“We have the tools to visualize complex problems and build models of all the permutations of solutions scenarios,” says Freakley. “The visually stimulating environment increases collaboration. People see what the data indicates and are more willing to move off of anchored positions.”
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Competencies vs Skills

Competencies vs Skills | |
The 21st Century skills discussion and debate has waged on even prior to the onset of this century. The ensuing conversations have provided an opportunity for schools, districts, and organizations to critically evaluate what students need to know and be able to do in order to succeed in the new world of work. As we have moved further into this century the number 21 has less of a meaning, but the skills are still important. Thus, many educators, including myself, now refer to these as essential skills. Over time they have evolved beyond just communication, collaboration, creativity, and global awareness to include entrepreneurship and emerging technological proficiency.

The other day I was speaking with Rose Else-Mitchell, a wickedly smart educational leader, who pushed my thinking on the whole skills conversation. As I was reviewing a talking point for a webinar that I was to facilitate later in the day, I brought up this image and discussed the skills that students needed to be critical thinkers in the 21st Century and beyond. After looking at what I had on the slide and listening to my analysis, she commented that I was (or should be) referencing and explaining competencies, not just skills, which students will need. This really got me thinking.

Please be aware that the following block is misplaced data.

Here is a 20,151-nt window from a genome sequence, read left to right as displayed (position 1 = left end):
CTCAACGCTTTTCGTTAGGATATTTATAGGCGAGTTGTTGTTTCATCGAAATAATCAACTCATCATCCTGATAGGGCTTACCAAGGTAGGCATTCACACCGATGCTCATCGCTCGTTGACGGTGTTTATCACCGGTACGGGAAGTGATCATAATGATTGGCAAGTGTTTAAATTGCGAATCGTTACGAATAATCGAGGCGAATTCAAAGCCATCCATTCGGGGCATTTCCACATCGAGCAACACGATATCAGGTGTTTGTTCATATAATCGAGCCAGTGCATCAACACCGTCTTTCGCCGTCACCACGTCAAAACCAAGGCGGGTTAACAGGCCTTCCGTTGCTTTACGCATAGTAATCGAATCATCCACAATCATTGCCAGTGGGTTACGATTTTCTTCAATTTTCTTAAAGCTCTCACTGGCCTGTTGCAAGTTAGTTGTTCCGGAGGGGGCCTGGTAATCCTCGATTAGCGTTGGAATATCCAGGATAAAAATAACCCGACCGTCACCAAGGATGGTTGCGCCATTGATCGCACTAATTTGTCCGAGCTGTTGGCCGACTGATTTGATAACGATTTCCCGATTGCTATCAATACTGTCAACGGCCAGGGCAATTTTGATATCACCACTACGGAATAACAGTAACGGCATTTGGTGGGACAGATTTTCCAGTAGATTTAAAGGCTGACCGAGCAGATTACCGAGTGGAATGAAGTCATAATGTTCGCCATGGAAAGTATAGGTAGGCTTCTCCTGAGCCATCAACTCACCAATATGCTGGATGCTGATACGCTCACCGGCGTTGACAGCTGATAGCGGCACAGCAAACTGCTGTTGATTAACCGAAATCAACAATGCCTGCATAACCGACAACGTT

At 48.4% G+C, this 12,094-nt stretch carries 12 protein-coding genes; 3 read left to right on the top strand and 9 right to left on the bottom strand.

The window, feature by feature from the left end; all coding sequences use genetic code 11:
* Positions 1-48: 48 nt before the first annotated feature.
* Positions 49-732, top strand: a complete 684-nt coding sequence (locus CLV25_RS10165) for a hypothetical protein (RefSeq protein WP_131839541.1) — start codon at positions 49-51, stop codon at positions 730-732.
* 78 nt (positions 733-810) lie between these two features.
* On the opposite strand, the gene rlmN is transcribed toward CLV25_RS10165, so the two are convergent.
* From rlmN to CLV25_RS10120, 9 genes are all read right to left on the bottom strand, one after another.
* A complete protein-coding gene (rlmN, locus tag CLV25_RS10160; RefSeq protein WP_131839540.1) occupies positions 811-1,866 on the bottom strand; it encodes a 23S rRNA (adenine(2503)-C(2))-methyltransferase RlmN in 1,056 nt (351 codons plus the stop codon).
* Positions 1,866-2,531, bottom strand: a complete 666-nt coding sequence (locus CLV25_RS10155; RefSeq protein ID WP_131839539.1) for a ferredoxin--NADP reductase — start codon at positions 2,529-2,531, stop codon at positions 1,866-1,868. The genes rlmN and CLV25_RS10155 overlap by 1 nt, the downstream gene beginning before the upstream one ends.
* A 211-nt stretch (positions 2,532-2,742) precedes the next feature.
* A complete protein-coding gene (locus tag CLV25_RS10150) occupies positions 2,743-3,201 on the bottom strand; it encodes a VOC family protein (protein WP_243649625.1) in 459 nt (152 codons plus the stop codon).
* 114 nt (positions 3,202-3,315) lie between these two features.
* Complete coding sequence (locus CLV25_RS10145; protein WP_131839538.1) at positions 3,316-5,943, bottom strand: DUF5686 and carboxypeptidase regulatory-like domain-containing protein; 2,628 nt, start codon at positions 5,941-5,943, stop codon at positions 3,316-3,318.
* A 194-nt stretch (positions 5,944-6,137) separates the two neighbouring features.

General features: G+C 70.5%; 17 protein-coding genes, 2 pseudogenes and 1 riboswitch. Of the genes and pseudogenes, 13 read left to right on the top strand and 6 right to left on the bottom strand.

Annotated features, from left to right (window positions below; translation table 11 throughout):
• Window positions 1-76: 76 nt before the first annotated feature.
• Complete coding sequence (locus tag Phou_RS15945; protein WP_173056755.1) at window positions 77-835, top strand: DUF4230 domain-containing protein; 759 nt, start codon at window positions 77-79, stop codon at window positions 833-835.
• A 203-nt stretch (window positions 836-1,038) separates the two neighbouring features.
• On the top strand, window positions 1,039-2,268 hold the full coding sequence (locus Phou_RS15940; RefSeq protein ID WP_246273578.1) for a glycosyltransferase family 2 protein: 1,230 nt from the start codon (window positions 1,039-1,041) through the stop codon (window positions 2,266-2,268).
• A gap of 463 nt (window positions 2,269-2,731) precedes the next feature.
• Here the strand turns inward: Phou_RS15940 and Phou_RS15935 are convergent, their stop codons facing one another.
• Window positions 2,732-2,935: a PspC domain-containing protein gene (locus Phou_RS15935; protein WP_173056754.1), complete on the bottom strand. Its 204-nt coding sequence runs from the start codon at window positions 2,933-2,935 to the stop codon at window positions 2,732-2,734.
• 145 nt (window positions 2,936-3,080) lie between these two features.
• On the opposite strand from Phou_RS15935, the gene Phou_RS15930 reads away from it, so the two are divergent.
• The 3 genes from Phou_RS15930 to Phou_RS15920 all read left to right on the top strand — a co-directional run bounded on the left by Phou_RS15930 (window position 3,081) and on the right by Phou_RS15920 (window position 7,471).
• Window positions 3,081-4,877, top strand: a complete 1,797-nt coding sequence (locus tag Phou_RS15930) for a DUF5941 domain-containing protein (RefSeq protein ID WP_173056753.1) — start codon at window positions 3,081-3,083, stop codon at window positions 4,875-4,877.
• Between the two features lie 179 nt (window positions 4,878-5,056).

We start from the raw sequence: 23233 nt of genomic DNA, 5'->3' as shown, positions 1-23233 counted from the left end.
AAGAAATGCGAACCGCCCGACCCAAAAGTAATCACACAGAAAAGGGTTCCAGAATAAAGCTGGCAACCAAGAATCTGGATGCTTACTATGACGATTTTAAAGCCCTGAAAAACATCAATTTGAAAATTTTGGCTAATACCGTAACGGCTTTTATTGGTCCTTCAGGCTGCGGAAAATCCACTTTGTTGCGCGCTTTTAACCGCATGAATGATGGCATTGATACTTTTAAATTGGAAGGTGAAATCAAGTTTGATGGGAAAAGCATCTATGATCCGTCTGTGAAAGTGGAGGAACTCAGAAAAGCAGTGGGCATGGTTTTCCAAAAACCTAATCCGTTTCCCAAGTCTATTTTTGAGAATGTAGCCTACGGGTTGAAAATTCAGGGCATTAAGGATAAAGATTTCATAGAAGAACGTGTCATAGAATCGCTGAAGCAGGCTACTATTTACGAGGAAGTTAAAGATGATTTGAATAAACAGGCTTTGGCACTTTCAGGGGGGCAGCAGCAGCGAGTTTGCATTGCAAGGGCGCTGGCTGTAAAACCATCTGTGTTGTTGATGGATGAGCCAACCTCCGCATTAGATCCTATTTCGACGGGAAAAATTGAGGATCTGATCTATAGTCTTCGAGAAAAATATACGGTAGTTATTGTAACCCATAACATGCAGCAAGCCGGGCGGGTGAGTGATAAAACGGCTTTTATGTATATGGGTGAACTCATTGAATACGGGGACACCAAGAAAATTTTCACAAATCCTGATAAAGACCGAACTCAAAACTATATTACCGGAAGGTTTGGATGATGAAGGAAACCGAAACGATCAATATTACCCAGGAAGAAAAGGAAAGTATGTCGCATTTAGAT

As I reflected on her feedback I began to dive deeper into what the difference is between competencies and skills as well as their implications on learning. Below is an image that until my conversation with Rose I would have just viewed as another catchy way to visualize digital skills that students (and adults) need. However, I am now more focused on how we can begin to address these as competencies to really prepare students for success in a disruptive world.
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Here's how an eLearning Portfolio builds your skills

Here's how an eLearning Portfolio builds your skills | |
Having a portfolio is really important, especially in today’s world of digital technology. It’s a great way to document your skills, experience, and qualifications.

Recently, I gave a presentation on why you should maintain a work portfolio, here’s part of the presentation where we’ll focus on your personal development.
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eLearning: Motivation to learn (part II)

eLearning: Motivation to learn (part II) | |
It would be very easy to see the condition of our own world today in this quote; but if we did, we would miss that what the quote was leading into was a revolution that would involve great self-sacrifice on the part of the people of France. However, not all revolutions need result in a "winter of despair" but can lead us to a far better place than we have ever been before.

The fateful words of Charles Dickens might very well describe the condition of eLearning in the highly connected digital world we live in. We can see the contrasts of the "age of wisdom" and the "age of foolishness" when we compare those in education and business at every level refusing to encourage the growth of adaptive, agile, collaborative learning cultures and willing to settle for the status quo in learning that hasn't changed in decades. This is representative of an age of foolishness in which the sacrifices are made by learners who desire and need to learn, but see no motivation in learning that stems from curiosity and a very human love of learning.